The ACF's research report presents a series of recommendations aimed at the Australian government. Foremost among these is the proposal to enshrine the right to a clean, healthy, and sustainable environment in a standalone federal human rights act. This recommendation is bolstered by calls for integrating children's rights into national environmental law, emphasising intergenerational equity, and introducing enforceable environmental standards.
The report also advocates for an independent national EPA, a halt to land-clearing and native forest logging, maintaining the nuclear installation ban, and expanding public participation in environmental decision-making.
Kelly O’Shanassy, CEO of the ACF, highlights Australia's lag in global environmental governance, noting that “no Commonwealth, state or territory law expressly recognises the right to a clean, healthy and sustainable environment,” a right acknowledged in 161 other countries. This gap in legislative protection has spurred a movement of young Australians, who are actively voicing their demands for a safe and liveable future through street protests and legal actions.
Youth at the forefront
April Harrison's experience with the Black Saturday bushfires gives a personal and poignant dimension to these demands. Her perspective as a young Australian who has lived through environmental calamity underscores the urgency of the issue. She emphasises the importance of listening to and valuing the opinions and ideas of young people.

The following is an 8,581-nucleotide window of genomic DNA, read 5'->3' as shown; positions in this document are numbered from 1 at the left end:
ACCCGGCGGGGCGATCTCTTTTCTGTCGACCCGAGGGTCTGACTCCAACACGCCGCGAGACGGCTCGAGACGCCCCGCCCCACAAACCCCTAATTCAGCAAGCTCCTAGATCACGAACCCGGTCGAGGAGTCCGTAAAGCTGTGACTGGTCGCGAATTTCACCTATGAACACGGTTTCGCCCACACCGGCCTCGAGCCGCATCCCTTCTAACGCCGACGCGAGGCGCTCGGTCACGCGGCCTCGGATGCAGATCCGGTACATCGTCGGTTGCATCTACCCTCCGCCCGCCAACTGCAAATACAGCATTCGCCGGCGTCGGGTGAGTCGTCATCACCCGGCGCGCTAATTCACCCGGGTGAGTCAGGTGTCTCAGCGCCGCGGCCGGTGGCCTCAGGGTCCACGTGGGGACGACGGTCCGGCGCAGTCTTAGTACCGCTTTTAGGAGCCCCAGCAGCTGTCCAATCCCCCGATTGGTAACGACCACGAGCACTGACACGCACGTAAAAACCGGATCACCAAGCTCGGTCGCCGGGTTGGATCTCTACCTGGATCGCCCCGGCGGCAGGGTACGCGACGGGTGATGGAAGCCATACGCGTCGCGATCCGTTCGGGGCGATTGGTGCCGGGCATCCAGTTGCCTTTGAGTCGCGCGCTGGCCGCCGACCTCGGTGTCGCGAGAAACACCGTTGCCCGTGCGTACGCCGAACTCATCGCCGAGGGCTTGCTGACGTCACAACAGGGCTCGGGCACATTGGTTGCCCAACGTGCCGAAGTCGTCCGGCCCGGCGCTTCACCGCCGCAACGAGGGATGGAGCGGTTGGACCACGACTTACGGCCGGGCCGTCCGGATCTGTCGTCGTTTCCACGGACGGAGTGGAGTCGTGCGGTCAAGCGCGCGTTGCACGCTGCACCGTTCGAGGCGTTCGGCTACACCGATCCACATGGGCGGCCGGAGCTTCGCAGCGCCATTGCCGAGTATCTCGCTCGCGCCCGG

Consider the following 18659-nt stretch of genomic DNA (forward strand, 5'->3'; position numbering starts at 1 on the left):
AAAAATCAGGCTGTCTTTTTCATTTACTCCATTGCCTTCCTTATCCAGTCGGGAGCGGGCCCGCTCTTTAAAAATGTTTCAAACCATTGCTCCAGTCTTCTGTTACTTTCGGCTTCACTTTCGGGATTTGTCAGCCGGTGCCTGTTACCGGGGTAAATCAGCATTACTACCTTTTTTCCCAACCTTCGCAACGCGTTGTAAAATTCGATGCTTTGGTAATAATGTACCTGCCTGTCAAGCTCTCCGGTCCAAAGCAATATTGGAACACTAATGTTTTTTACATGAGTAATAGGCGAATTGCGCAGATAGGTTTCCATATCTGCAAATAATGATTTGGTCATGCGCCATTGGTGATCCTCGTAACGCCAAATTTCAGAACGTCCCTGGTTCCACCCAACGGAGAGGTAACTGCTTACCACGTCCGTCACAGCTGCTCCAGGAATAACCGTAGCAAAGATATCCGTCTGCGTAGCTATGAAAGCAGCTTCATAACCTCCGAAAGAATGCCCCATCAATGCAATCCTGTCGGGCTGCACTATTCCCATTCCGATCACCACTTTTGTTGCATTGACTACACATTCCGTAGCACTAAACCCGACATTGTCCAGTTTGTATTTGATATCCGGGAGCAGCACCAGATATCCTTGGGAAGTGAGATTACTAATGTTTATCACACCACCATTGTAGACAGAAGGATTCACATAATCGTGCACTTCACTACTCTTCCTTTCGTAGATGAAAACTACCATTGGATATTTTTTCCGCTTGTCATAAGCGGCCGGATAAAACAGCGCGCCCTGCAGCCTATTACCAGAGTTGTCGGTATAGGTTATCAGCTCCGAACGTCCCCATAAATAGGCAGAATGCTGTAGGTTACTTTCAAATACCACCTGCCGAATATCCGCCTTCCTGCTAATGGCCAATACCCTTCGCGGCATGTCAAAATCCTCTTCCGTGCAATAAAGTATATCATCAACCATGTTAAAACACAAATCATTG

Echoing these sentiments, Mat Tinkler, CEO of Save the Children Australia, points out the disproportionate impact of climate change on children and the need for legal protections.
“As a major global emitter, Australia’s continued heavy reliance on coal, oil and gas comes at the cost of protecting the lives and wellbeing of children and future generations … Protecting the environmental rights and health of children should be enshrined in law to make sure our country is a place for children to flourish for many generations to come,” says Tinkler.
The research and its accompanying demands will be formally presented in Canberra by the ACF, Save the Children, the Australian Youth Climate Coalition, and Senator David Pocock. This event symbolises a united front of diverse groups and individuals, all advocating for the legal recognition of the right to a healthy environment, a fundamental step towards safeguarding the future of the planet and its youngest inhabitants.